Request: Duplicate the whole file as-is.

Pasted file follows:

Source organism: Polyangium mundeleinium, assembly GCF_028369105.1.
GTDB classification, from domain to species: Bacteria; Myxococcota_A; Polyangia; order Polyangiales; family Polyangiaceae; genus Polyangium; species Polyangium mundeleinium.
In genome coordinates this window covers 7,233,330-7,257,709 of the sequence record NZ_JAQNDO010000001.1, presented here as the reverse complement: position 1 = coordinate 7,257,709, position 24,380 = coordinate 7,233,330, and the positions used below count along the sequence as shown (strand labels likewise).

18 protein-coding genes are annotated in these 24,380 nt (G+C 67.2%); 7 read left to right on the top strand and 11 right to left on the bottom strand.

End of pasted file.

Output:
Source organism: Polyangium mundeleinium, assembly GCF_028369105.1.
GTDB classification, from domain to species: Bacteria; Myxococcota_A; Polyangia; order Polyangiales; family Polyangiaceae; genus Polyangium; species Polyangium mundeleinium.
In genome coordinates this window covers 7,233,330-7,257,709 of the sequence record NZ_JAQNDO010000001.1, presented here as the reverse complement: position 1 = coordinate 7,257,709, position 24,380 = coordinate 7,233,330, and the positions used below count along the sequence as shown (strand labels likewise).

18 protein-coding genes are annotated in these 24,380 nt (G+C 67.2%); 7 read left to right on the top strand and 11 right to left on the bottom strand.